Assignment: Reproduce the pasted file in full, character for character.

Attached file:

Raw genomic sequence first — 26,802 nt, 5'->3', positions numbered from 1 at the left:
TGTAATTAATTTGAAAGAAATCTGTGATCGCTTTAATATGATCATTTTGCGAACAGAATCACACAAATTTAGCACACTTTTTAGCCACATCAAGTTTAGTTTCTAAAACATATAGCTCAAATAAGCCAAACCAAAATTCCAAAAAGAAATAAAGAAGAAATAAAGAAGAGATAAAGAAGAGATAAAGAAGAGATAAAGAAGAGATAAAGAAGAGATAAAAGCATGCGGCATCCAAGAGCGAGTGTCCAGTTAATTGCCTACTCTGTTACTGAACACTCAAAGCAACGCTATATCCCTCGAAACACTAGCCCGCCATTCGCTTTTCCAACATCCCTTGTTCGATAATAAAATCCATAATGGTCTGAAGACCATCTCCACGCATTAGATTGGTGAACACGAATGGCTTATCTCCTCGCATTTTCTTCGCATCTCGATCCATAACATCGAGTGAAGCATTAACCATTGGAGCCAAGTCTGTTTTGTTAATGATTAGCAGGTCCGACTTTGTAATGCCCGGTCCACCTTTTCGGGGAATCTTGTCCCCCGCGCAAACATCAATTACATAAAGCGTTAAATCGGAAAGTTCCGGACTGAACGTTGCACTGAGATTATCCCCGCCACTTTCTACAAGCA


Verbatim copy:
Raw genomic sequence first — 26,802 nt, 5'->3', positions numbered from 1 at the left:
TGTAATTAATTTGAAAGAAATCTGTGATCGCTTTAATATGATCATTTTGCGAACAGAATCACACAAATTTAGCACACTTTTTAGCCACATCAAGTTTAGTTTCTAAAACATATAGCTCAAATAAGCCAAACCAAAATTCCAAAAAGAAATAAAGAAGAAATAAAGAAGAGATAAAGAAGAGATAAAGAAGAGATAAAGAAGAGATAAAGAAGAGATAAAAGCATGCGGCATCCAAGAGCGAGTGTCCAGTTAATTGCCTACTCTGTTACTGAACACTCAAAGCAACGCTATATCCCTCGAAACACTAGCCCGCCATTCGCTTTTCCAACATCCCTTGTTCGATAATAAAATCCATAATGGTCTGAAGACCATCTCCACGCATTAGATTGGTGAACACGAATGGCTTATCTCCTCGCATTTTCTTCGCATCTCGATCCATAACATCGAGTGAAGCATTAACCATTGGAGCCAAGTCTGTTTTGTTAATGATTAGCAGGTCCGACTTTGTAATGCCCGGTCCACCTTTTCGGGGAATCTTGTCCCCCGCGCAAACATCAATTACATAAAGCGTTAAATCGGAAAGTTCCGGACTGAACGTTGCACTGAGATTATCCCCGCCACTTTCTACAAGCA